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Maybe semantics but I never thought of having any "hobbies."  Maybe because I consider hobbies to be more focused on arts and crafts or baking (but not baking/cooking at a professional chef level).  I am not crafty.  I have a great appreciation for fine arts and performance art/theater/music -all of it despite not being able to do it (other than acting - I can act and would be able to if I took more lessons and/or do improv). I am good at creative writing which I also have not done for many years -but I write for my career and have for the last 25-30 years plus 

 Roller skating and ice skating which I did many years ago was an activity not a hobby just like my exercise routine.  

I don't think it's necessary to have a hobby and I think there is plenty to do aside from electronics. 

Yes I grew up with TV (and my handheld coleco football game lol) but I was always an avid reader and writer, regularly at the theater, museums, art galleries, outdoor stuff like hiking, etc. I did some needlework/crocheting/sewing as a child and of course lanyards in camp. I loved going out dancing starting at age 14 and did so in a major city at some really well known places - lots of alcohol and drugs but I consumed none (at most a half a beer/half a glass of wine) - I was there to dance.  It was not a hobby just something I had fun doing.  

I have friends in my age group - 50s -who do zentangle art, AI art (is that a thing now?) and who knit/crochet/pottery.  I have friends very into Crossfit, pickleball, fostering animals, running marathons, gardening swing dancing.  In my 30s my friends were into: tennis, golf, square and swing dancing, community theater (back and front stage), volunteer work, leadership in religious organizations, etc.

If someone asked me what my hobbies were I'd say what I've said forever -none.  If someone asked me what I like to do I'd tell them a whole variety of things but I'd prefer not to -I'd prefer to name one or two or until we figure out what we both like to do (like travel?) and then talk about that particular topic.  I think talking about hobbies/interests is more interesting when they are shared with the other person or something the other person is very interested in learning more about (which is usually me -I love hearing about most of what other people like to do and learning something new in the process!).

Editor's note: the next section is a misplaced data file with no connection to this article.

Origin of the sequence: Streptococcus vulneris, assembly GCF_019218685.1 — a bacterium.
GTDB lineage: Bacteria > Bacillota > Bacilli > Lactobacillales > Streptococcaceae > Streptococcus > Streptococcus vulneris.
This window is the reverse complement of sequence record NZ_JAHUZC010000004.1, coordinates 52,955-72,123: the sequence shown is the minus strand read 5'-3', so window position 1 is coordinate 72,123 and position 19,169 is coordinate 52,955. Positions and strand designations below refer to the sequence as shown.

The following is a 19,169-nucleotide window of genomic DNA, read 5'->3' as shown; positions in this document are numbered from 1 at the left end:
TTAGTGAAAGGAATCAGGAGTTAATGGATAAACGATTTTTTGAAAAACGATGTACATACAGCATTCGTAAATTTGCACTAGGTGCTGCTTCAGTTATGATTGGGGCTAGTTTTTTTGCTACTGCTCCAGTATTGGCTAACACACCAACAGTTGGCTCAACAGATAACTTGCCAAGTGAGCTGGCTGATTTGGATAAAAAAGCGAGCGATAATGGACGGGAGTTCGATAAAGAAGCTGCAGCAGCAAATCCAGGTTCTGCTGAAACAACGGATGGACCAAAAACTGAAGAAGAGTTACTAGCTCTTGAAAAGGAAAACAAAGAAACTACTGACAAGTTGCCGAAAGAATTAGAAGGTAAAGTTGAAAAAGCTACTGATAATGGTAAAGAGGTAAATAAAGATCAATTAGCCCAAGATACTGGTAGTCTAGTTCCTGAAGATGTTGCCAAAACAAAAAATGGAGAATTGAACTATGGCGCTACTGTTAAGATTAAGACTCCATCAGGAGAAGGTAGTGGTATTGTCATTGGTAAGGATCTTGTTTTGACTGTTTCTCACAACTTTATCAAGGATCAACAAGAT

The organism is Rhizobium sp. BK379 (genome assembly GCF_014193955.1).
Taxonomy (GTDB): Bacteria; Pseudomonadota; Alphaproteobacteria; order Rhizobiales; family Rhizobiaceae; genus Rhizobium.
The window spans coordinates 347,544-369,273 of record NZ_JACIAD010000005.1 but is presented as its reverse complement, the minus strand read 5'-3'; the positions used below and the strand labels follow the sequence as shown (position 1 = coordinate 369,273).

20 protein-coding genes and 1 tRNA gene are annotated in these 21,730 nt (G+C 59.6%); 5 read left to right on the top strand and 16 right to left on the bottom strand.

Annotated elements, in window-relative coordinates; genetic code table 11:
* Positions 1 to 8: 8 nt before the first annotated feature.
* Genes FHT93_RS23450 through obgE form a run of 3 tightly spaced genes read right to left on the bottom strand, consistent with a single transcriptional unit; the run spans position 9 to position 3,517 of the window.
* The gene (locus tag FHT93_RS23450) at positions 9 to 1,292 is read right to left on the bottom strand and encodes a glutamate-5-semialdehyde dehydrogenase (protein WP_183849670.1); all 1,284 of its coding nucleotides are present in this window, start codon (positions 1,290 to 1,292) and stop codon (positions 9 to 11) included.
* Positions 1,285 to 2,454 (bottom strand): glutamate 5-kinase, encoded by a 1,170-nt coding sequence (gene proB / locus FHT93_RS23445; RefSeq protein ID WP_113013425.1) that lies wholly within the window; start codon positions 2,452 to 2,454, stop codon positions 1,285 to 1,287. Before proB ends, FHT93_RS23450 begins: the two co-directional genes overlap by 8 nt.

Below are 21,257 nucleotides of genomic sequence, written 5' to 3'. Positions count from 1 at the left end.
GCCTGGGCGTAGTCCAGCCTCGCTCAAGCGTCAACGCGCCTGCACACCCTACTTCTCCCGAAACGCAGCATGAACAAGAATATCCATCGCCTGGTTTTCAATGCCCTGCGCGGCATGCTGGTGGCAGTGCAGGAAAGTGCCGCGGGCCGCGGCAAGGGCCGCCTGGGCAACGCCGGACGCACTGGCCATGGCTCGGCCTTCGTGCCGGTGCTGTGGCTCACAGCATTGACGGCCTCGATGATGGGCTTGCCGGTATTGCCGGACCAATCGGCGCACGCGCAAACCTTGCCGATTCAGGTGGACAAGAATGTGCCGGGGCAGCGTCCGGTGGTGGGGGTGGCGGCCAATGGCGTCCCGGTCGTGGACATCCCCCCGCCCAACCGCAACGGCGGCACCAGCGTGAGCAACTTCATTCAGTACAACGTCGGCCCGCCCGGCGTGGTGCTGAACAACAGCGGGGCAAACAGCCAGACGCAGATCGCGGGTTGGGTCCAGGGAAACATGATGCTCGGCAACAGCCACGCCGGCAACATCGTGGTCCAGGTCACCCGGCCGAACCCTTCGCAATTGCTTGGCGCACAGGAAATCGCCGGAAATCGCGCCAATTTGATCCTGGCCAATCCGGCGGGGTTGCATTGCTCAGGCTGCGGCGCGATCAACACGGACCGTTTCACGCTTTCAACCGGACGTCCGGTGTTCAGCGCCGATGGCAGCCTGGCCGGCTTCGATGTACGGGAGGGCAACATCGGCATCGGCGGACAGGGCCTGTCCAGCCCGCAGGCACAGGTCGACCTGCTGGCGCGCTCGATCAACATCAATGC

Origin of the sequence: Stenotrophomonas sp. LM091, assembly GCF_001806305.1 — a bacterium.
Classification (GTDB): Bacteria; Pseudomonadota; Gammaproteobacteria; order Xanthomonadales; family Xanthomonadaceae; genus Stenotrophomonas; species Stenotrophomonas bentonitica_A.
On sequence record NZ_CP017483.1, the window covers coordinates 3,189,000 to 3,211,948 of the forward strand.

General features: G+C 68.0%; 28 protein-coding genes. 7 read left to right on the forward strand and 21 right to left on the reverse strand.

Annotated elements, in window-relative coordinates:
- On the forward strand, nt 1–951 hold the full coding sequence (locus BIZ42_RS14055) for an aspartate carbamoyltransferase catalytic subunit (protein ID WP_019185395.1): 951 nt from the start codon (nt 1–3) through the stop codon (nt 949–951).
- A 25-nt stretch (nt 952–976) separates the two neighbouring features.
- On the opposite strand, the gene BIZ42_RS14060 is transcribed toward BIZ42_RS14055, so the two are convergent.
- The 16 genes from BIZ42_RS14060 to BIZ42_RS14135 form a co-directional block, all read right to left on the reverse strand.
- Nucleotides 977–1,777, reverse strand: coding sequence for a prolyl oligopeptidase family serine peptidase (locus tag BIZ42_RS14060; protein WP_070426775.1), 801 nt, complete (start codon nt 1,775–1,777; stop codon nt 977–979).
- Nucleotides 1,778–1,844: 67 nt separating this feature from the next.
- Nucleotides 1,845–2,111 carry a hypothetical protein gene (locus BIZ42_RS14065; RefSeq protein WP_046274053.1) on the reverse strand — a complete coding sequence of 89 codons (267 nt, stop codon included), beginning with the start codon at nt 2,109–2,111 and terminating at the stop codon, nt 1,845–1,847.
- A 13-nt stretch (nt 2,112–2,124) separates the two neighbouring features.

For the OP - to be an interesting person often it's more than enough to be curious and interested in what others share with you and sometimes in the process a lightbulb might go off like "I'd love to do that -how do I get involved?"

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I agree hobbies aren't for everyone.  I'm just fortunate that I was born this way and I've inherited my creative, artsy gene from my aunt.  She made a seed pearl bead clutch purse for my mother which is beautiful and thousands of white beads were painstakingly strung one by one.  I couldn't believe it.  It's lined in silk.  I've always marveled at her artwork. 

I've inherited my ability to draw and my penmanship from my late father so this is where my sketching illustrating and calligraphy comes into play. 

I have so many hobbies.  This is what I do and I love it.  However, I know it's not for everyone and that's OK.

I like the best of so many worlds because I become bored if I'm stuck just doing a few activities.  I need to mix it up and change it up.  Fortunately, I can. 

OP, do what you enjoy, experiment with dabbling in whatever may interest you and go from there. 

Different strokes for different folks.   To each his own.  🙂

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I have read nearly all of your threads and everyone is always very helpful which is great with all the wonderful people on this forum.

BUT

 A perfect solution or idea is only that until you try it.  My suggestion is to just try anything or try a bunch of small things and see which one sparks an interest or passion in you so it will be sustained and fulfilling. 

Walking group or partner:  I am sure there are hundreds of people just like you out there so find one or two.

Volunteering: Where to start... Children hospitals, animal shelters, veterans groups, local schools, adaptive sports programs, museums, Church and on and on

I guess what I am saying is just get out there even if you don't have a plan, just do it and see what happens.  You are more likely to discover something you love and something about yourself if you put yourself way out there and take a risk.   Google free activities/volunteering in your area and see what pops up.  I did my area and was stunned.

Best wishes

 Lost

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1 hour ago, Cherylyn said:

I like the best of so many worlds because I become bored if I'm stuck just doing a few activities.  I need to mix it up and change it up.  Fortunately, I can. 

So can I as there are many activities to do and places to explore whether it includes doing something art or craft related - or not.  There are so many talents and skills out there that people have and/or can develop and some are art/craft related and some are not. 

I don't think the OP will be "stuck" in the least whether she chooses one activity or many or one hobby or many - the problem is she's stuck because she seems to be getting in her own way.  I hope she gets out there and explores because to me it's much more satisfying to discover and develop a passion for something you have to work for some -- and of course there's a benefit to being born with a genetic predisposition to certain talents as you describe. I was naturally creative with writing so I get how fortunate it is to be good at an art form.

I really like Lostandhurt's post on this point.